But Wait... There's More!
I recently placed some newspaper advertisements which strongly encouraged opposition to the advocates of proposed “civil rights” legislation for homosexuals. I received some hearty support for doing so, but I also was hit with some very aggressive and mean-spirited opposition. I was interviewed for television, radio, and print news; cut-and-paste versions of my words made it into various media sources. And I spent some time reviewing online comments which expressed opinions about my ads and the associated article I wrote – and about me personally. The bright yellow-and-red stickers on the paper got noticed, and by extension, so did I.
And then it was another morning.
The choice to submit a truth-based perspective in my ads and online articles (as well as that of offering my home-recorded music to the world at large) in the age of instant information was mine alone, and a certain amount of attention for this most recent effort was not unexpected. But the intensity of those few days served as a reminder of the stress that life can bring, especially if one decides to testify on behalf of the God in whom he believes. It caused me to recall my deep need for faith and personal discipline in the face of all manner of distractions, whether self-induced or otherwise. Resisting the “Add the Words” movement was not the original purpose of this website, nor is it the primary purpose now. The purpose of my site (and of my life) is to use my abilities – however limited they may be – to express the truths that I’ve discovered in my nearly 44 years of life, and to bring honor to Jesus the Christ, who is the truth (and the way, and the life). Exposing and opposing legally sanctioned (and ultimately mandated) immorality of various kinds is but one aspect of the Great Cause.
As the dust settled from this particular upheaval, I recognized the necessity of regaining and retaining balance by simply getting back to my daily work. Regarding the work germane to this site - and to my small ministry - It’s been pointed out to me on more than one occasion that I have some shortcomings as a musician (as if I really needed to be told), so I suppose I shall have to practice some more. Someone mockingly claimed that they found some typographical errors in my writings; I’ll have to see if that is so, and if it is, I’ll correct them. I’m sure that some people might say that I could set a better example, offer a more loving witness, and generally just be a nicer guy. I’m sure that’s all true. I’ll keep working on it.
A couple of people have emerged from the proverbial woodwork to seize an opportunity to expose the failures of my past. I’m not sure how they expect me to respond… to try and hide the evidence, perhaps? If so, they’re in for a disappointment. I’m not campaigning for office, and trying to cover all of those tracks would be too much for me in any case. I’ve committed plenty of sins, some of which were quite public. The fact that I have stumbled, fallen, and sometimes lain on the ground in self-pity is not news to me; I was there. But what’s done is done, and the one who desires to find God and eternal life must get up to fight again (Proverbs 24:16).
In short, I’m not going to do what some very hateful (and often anonymous) detractors plainly want me to do, which is quit. If I was into taking that road, I’d have probably done so a long time ago. Admittedly, I’d have often liked to; I just didn’t see it as an option. I believe in Hell, as well as Heaven, after all.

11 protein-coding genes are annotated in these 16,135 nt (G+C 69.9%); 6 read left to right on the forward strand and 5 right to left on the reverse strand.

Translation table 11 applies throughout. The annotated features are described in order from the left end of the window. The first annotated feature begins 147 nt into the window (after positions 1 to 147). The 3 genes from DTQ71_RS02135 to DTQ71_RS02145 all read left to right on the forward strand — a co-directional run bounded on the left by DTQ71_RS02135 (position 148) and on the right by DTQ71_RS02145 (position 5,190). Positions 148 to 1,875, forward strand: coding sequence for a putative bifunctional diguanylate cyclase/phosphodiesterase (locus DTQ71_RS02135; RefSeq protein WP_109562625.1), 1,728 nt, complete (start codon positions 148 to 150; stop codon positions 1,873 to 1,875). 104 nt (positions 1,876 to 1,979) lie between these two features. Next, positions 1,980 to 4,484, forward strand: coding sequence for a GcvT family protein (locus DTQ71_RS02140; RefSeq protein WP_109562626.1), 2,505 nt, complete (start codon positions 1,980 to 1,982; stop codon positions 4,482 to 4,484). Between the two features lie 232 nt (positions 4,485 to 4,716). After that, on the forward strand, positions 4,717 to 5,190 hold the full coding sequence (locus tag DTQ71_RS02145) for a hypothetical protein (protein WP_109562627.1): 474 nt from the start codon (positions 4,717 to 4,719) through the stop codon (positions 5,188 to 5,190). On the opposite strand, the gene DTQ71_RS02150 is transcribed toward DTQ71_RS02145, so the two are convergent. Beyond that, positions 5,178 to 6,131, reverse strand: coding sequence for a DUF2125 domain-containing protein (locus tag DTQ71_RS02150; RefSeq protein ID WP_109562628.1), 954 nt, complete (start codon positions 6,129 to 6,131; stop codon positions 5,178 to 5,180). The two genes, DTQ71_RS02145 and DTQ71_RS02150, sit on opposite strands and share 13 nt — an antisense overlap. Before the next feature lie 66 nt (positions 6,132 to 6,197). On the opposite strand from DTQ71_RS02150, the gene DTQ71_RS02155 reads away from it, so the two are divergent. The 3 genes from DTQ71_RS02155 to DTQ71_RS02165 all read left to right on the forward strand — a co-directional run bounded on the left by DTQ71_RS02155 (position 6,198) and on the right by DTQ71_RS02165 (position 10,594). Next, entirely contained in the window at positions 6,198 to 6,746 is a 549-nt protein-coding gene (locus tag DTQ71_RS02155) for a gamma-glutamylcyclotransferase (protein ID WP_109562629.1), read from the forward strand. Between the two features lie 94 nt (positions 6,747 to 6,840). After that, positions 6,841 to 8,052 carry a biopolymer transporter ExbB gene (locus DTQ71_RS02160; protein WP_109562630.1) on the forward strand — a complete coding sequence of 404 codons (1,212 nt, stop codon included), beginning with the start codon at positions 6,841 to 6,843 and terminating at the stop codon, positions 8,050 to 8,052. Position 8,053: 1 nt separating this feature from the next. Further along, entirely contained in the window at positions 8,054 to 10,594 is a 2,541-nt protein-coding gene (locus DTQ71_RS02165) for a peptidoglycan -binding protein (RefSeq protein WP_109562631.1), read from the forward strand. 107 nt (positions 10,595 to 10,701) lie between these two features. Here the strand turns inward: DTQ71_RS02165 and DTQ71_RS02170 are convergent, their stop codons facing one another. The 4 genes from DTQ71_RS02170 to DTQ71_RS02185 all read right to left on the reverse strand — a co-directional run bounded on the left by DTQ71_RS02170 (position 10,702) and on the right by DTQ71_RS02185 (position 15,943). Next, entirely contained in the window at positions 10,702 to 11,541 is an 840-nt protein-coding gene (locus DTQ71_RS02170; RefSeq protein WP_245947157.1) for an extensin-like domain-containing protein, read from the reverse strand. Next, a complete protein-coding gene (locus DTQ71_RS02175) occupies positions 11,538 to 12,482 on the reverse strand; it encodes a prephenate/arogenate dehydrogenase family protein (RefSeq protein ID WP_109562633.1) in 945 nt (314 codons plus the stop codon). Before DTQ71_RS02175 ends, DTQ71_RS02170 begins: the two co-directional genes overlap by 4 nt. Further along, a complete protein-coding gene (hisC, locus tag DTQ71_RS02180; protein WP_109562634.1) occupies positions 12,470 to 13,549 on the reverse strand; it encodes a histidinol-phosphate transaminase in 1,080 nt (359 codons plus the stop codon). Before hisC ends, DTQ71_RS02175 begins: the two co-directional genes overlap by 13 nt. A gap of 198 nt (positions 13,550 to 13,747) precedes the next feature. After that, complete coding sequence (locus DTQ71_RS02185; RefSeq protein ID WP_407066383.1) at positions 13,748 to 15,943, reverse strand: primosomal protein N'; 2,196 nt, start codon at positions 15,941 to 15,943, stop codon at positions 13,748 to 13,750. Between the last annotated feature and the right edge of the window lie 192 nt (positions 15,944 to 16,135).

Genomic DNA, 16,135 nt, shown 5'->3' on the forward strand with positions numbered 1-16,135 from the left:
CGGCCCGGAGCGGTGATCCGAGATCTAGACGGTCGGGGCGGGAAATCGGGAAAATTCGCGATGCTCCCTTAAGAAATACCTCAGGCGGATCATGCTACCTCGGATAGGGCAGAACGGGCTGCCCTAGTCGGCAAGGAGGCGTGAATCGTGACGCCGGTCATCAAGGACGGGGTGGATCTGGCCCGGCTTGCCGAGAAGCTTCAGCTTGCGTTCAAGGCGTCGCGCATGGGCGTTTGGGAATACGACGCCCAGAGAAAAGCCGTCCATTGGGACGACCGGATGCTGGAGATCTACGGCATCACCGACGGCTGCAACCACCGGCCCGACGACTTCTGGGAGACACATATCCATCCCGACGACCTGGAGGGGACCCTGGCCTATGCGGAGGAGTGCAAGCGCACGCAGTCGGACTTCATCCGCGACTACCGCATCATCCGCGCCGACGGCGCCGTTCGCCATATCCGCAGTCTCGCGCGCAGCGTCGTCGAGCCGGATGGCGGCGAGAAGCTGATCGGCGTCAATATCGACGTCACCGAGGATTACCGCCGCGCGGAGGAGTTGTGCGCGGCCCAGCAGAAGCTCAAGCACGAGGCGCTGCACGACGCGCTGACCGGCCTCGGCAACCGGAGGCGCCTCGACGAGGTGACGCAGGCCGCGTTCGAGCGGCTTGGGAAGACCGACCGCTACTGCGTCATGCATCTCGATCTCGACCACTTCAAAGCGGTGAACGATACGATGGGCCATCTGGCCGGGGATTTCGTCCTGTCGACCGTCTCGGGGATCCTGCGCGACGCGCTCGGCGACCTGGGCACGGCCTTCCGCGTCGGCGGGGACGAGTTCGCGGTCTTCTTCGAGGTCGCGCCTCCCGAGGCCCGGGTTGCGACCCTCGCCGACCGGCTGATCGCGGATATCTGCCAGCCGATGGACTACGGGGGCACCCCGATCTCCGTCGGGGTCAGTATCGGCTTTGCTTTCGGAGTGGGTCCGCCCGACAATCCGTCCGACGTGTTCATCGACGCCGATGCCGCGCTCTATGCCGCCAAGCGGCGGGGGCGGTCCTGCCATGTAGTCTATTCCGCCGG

I’m not a fan of gratuitous violence, whether real or fictional, but I admit to having a certain affinity for the popular tales of good ol’ Rocky Balboa. This “fighter of limited ability” didn’t win every bout; in fact, in his first meeting with Clubber Lang, he got absolutely humiliated. Returning to form was difficult. He needed the assistance of a former adversary, the removal of material comforts, and the support of someone who loved him. With these pillars bolstering him, he came back to show Clubber and the rest of the world who deserved to wear the champion’s belt. Let the naysayers talk away; the faithful cannot be kept on the canvas.
If the Rocky metaphor doesn’t ring a bell with you (!), perhaps a reference to an old Michael Jordan quote will. After describing a number of his inglorious moments on the basketball court, he summarized the list by saying, “I’ve failed over and over again in my life. And that is why I succeed.” Regardless of one’s personal feelings about Jordan’s life out of the public eye, his success in professional basketball is undeniable. It did not, however, come ready-made.
Are the movie-derived and sports-based motivational stories not resonating? I recently read of a fingerstyle guitarist who competed eight times in the National Championships at Winfield, Kansas before emerging as the winner. How many people would keep going back to try again? After finally winning, he became a judge at the event, as well he should have. Anyone who perseveres to that degree has a chance of ending up with sufficient insight to be trusted with a position of authority.
As one or two media outlets reported, my hope is that I will be able to draw people closer to God. I cannot force the blind to see, demand the lame to walk against their will, or dictate that the purveyors of unbelief embrace faith. In my efforts to try to encourage those who have some desire for the truth, I may not land every punch, sink every basket, or nail every note. There may indeed be occasional typos, deviations from the song tempo, notes sung flat, and lyrics that fall short of Shakespearean creativity. So be it. The more one reaches for a goal with an eye toward eventually succeeding, the closer he comes to arriving. And I do hope to arrive. I don’t believe that “it’s all about the journey". I’m attempting to get somewhere. I’m also hoping to connect with my fellow travelers. I think my recent ads may have helped me find a few.